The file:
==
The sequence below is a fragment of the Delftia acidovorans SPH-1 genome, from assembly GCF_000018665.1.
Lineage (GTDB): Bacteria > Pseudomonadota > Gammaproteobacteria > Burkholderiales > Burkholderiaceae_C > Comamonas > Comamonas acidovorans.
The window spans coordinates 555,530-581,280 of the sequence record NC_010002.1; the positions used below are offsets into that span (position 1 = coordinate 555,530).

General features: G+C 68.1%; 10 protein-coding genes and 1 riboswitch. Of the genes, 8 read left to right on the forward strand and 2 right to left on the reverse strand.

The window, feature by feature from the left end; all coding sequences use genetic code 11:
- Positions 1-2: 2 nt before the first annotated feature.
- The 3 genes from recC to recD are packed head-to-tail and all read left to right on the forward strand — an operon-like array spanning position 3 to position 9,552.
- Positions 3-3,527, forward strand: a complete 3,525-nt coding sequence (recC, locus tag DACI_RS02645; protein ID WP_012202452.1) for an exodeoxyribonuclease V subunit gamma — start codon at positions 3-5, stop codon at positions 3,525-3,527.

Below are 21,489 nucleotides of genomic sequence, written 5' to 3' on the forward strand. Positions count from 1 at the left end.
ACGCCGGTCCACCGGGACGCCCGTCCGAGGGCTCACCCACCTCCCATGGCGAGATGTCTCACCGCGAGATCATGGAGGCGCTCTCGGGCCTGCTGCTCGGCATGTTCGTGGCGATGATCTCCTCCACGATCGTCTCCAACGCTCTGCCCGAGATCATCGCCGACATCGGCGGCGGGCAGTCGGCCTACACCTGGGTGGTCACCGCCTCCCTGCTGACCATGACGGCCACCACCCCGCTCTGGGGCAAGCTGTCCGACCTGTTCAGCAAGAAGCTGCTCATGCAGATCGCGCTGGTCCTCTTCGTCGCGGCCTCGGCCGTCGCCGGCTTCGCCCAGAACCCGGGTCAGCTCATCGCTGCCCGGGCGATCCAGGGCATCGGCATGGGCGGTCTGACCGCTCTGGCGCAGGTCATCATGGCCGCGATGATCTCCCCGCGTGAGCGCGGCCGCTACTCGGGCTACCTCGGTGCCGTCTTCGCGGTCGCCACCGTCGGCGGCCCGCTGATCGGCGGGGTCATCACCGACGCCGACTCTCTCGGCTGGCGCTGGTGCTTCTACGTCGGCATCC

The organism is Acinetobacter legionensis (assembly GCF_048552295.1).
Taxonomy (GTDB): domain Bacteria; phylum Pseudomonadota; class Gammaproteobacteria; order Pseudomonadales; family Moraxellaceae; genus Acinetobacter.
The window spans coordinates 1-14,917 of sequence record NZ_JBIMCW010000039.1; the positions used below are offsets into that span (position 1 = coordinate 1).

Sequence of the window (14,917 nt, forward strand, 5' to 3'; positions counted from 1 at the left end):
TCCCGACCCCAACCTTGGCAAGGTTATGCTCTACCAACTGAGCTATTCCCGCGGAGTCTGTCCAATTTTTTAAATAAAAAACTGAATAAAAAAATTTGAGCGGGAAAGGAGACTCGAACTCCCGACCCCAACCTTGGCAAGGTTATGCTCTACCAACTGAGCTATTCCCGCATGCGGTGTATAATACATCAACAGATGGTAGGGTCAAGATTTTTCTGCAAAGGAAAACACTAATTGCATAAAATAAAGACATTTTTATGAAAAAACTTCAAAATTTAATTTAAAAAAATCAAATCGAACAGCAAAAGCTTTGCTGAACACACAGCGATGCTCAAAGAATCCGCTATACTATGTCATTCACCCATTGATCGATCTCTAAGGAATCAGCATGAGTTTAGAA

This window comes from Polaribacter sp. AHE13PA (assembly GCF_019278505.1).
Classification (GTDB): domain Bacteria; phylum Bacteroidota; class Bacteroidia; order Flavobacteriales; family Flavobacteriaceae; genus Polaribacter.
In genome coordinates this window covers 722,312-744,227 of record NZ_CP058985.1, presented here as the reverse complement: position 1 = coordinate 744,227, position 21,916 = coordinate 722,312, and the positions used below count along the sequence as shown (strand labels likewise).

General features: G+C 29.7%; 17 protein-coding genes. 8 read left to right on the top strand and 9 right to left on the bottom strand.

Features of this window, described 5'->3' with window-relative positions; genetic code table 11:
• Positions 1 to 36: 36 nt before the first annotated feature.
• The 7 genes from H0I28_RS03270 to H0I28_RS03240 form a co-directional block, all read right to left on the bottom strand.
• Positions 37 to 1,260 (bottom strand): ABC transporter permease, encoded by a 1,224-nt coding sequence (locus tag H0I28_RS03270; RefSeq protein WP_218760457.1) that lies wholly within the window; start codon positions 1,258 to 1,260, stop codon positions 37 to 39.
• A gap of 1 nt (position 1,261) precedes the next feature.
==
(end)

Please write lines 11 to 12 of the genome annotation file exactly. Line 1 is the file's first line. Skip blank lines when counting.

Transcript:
The organism is Acinetobacter legionensis (assembly GCF_048552295.1).
Taxonomy (GTDB): domain Bacteria; phylum Pseudomonadota; class Gammaproteobacteria; order Pseudomonadales; family Moraxellaceae; genus Acinetobacter.